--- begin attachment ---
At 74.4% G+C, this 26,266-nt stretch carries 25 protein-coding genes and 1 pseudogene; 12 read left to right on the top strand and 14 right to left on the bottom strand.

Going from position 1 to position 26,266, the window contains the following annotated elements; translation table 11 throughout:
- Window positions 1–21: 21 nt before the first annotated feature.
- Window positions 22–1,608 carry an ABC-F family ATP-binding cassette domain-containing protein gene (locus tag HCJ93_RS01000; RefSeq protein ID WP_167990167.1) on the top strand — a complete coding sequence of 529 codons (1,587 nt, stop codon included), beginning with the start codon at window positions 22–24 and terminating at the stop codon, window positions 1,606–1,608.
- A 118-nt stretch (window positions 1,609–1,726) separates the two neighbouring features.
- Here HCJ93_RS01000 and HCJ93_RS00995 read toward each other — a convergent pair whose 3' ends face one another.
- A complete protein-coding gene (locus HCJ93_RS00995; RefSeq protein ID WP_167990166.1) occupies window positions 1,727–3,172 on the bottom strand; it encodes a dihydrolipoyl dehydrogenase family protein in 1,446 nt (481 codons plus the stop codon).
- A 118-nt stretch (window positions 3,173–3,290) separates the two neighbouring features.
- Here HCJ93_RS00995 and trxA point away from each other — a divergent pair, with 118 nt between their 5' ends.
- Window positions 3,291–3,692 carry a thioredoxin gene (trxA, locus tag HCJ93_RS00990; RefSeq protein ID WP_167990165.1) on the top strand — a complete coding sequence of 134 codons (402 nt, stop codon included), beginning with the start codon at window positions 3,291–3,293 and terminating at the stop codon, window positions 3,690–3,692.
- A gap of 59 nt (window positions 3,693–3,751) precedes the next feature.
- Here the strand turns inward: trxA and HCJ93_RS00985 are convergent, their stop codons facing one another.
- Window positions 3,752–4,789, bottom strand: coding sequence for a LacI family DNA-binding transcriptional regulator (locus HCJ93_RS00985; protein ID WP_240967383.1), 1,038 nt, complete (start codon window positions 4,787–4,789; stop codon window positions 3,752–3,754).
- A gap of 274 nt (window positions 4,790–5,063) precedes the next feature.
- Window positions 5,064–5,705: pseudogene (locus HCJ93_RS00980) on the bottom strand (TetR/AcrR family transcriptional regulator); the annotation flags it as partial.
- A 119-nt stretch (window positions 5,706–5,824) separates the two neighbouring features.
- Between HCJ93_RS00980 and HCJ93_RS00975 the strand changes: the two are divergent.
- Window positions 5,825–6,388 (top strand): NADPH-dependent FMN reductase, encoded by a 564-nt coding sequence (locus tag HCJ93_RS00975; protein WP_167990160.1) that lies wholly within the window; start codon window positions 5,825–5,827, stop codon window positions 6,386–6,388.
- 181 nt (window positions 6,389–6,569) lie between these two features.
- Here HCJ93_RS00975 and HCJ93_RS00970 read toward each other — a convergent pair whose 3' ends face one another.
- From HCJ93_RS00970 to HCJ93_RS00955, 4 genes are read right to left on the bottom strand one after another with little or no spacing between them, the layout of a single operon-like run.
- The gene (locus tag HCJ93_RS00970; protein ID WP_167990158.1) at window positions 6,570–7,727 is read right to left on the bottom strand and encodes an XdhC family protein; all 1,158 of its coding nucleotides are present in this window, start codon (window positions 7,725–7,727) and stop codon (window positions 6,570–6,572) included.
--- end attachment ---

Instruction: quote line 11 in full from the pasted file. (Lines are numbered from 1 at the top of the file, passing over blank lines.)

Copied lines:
- A gap of 59 nt (window positions 3,693–3,751) precedes the next feature.